Commentary by Rick Rodriguez
Discovering three great waterfalls in a state as big as New York is not too difficult. Doing it in less than a week's time is a story within itself.
Of course, one of the Grand Daddy of all waterfalls in North America is Niagara Falls and for me it was a bucket list item. The other two I chose on this trip were unplanned and I happened to cross just by sheer luck and a tip from a friend.
Niagara Falls was what I thought it would be, an amazing spectacle, a deluge of beautiful thundering water roaring down its descent; cascades mimicking the currents of time, different, at each moment. 'This never stops,' I thought! 'This water continues to flow every waking minute of my life and has since I came to be.' The fact that it's an ever constant flow of water that has moved incessantly for hundreds if not thousands of years is, to me, a fascinating and prodigious thought. It was a rich thoroughly invigorating experience and unambiguously a day to remember.
On that day, I walked the length of the Canadian side of Niagara Falls, hop scotching around so many others accompanying me that day, and also focusing on the phenomenon I had longed to see all the years of my life. I had come here to see this wonder of the world and now, before me, it was mine. Yes, the memory of it, is mine! I had captured it as all should!
A few days later, on a drive toward the Finger Lakes region near Ithaca, New York, I crossed paths with Taughannock Falls. The juncture appeared like a fork in the road as I drove along one of the five Finger Lakes, so named for their hand like appearance when viewed from a satellite, and like so many of life junctures, something beckoned me to explore this region as it was totally unplanned.
Pulling off the road, I glanced a path and began a descent into a slate cut cavity formed from ages of flowing water. I followed a trail adjacent to the cavernous river bed below me walking until I came upon the falls. A lighter stream of water flowed than those I had viewed in Canada, yet, its subtle beauty engaged me. Some thirty or so minutes passed before I contemplated leaving. In fact, I headed back up the trail only to return, an instinct admonishing me that I would only come this way once and I needed to absorb this moment as much as possible. The entire excursion took up about three hours of my lifespan so it was well worth it!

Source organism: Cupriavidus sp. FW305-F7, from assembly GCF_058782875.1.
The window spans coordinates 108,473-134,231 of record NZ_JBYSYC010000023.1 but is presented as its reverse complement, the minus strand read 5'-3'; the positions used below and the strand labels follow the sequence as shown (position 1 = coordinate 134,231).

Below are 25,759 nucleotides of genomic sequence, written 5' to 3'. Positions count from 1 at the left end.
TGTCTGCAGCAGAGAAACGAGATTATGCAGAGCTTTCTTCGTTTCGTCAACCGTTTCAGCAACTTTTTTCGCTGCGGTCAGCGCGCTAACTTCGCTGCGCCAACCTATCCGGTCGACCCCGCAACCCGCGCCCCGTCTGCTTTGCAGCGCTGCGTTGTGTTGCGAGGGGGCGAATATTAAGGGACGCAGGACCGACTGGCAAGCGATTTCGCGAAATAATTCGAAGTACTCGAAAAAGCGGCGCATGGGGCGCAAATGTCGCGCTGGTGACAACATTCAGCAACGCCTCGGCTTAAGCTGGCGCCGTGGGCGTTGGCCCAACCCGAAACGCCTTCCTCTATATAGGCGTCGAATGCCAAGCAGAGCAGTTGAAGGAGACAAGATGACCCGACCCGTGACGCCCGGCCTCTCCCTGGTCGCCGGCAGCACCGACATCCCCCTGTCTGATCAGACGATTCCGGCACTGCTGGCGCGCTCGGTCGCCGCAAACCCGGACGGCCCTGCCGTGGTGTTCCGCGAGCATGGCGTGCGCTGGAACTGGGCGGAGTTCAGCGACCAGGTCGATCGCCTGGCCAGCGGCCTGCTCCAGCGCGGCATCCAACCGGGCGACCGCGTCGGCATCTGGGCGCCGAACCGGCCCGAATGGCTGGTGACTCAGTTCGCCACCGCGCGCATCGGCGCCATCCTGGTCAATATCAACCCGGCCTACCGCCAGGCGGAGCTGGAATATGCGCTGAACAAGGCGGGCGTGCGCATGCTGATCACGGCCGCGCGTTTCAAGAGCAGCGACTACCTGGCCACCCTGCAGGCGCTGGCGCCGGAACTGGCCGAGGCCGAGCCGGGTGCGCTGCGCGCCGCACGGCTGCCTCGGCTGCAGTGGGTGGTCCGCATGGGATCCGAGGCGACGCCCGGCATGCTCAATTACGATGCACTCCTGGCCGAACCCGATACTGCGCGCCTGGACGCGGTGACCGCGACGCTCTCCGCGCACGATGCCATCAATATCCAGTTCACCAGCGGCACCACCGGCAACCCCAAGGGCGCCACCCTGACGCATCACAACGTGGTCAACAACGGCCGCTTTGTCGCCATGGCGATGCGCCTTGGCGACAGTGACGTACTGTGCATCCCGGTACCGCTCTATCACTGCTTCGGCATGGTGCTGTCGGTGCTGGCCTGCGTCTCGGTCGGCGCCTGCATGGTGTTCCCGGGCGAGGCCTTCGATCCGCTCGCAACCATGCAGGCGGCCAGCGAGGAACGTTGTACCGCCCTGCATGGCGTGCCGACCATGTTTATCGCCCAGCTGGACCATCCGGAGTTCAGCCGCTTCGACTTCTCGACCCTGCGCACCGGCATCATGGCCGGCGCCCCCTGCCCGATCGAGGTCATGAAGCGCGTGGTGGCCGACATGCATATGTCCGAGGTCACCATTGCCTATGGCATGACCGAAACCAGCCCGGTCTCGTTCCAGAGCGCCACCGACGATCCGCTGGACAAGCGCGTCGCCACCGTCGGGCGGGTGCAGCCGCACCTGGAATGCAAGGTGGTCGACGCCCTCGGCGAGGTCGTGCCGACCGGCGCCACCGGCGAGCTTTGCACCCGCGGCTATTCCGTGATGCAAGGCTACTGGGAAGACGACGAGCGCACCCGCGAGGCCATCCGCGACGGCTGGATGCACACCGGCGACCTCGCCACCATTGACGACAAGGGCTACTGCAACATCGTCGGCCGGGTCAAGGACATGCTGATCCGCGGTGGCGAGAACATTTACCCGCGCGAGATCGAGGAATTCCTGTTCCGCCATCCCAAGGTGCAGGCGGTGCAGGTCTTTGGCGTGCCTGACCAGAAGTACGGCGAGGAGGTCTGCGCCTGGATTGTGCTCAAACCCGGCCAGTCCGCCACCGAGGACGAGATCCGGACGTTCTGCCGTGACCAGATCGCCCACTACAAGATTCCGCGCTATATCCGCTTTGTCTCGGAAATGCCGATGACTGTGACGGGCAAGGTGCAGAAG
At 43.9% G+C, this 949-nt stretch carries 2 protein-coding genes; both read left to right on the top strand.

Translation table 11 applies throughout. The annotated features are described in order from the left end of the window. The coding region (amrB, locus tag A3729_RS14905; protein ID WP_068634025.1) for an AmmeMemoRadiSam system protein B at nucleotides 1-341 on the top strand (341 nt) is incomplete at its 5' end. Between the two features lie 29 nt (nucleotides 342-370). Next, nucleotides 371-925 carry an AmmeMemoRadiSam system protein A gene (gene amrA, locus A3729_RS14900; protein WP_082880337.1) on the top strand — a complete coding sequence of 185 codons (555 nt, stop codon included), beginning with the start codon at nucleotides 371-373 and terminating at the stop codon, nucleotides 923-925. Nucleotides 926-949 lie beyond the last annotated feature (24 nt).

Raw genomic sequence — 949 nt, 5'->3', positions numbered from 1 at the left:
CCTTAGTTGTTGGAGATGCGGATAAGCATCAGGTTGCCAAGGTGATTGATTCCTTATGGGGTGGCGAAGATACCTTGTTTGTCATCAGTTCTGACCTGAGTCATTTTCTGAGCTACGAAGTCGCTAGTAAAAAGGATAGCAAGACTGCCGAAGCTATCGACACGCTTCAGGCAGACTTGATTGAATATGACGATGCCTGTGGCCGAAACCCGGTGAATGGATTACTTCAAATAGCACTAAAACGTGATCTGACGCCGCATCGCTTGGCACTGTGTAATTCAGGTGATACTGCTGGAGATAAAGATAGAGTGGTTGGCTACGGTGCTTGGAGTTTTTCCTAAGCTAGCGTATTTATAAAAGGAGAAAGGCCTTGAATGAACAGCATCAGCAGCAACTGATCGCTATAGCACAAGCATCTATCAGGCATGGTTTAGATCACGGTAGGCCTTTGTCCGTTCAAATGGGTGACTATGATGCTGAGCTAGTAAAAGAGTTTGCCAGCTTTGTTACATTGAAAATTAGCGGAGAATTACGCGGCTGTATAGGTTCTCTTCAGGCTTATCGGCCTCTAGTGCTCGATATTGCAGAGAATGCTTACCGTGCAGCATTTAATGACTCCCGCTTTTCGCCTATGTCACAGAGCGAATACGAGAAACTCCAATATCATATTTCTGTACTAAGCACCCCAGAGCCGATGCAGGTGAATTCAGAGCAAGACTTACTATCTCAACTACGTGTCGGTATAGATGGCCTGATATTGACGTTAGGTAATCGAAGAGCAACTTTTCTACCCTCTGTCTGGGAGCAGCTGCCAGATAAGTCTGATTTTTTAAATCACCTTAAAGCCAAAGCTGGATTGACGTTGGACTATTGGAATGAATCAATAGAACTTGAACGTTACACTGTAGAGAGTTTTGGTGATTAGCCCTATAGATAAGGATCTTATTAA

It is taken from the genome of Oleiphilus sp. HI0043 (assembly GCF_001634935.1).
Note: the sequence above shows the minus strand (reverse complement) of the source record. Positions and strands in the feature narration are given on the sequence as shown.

After a well deserved lunch in Ithaca, New York, I asked the bartender, "How far to the University?" she replied "oh its right up the hill just turn left," failing to mention how steep the site of the prestigious place of learning that is Cornell University is situated. I walked briskly passing typical collegiate housing until I walked onto the grounds of the Ivy League School. Students and faculty settled around the campus as I wandered around marveling at the structures and the view of the town below. Satisfied, I headed back down the hill continuing my journey.
I kept moving through New York, mostly on two lane highways and through small towns. After resting over night in Cooperstown, I set my sights on the Adirondacks but fortune found me in Glen Falls, New York where I stopped at St. Mary's Cathedral for a moment of thankful blessings. Shortly thereafter, I lunched at Lake George before embarking on a 153-mile road trip through the Adirondacks. With little time to engage the varying terrain, I climbed toward Blue Mountain Lake, Inlet, and Old Forge admiring the scenic country only briefly. I was on a cursory mission and the drive through these mountains served as an introductory chapter to this 10,000 square mile expanse. The Adirondack Park is greater in size than Yellowstone, Yosemite, Glacier, and Grand Canyon National Parks combined!
Days later, unable to resist the lure of Letchworth State Park, I drove south from Rochester into the park for a glance at what is called "The Grand Canyon of the East," a gesture to the likeness of the southwest cavity known as the Grand Canyon. I hiked from the Lower Falls to Middle Falls, and finally reaching Upper Falls, after a 4.0 mile trip on dirt and rock strewn trails. Hiking silently along the trail, sounds of the flowing falls below, I yearned for something that would make this trek worthwhile, and I found it at Middle Falls admiring a rainbow that appeared suddenly to share the afternoon with me. It was a signal that the scene was destined for me. I captured it here, photographed, as evidence that I had passed this way, as many before me have and will.
It was a short week and a lot of driving! Seeing these three waterfalls was remarkably special for me! I can't wait to see three more!!!
Rick Rodriguez is a San Francisco Bay Area native, graduate of Saint Mary's College, and an avid blogger. His numerous interests include golf, travel, trail running, hiking, reading, politics, and writing. He lives in Danville, California with his two children.
Contact Rick at firstname.lastname@example.org
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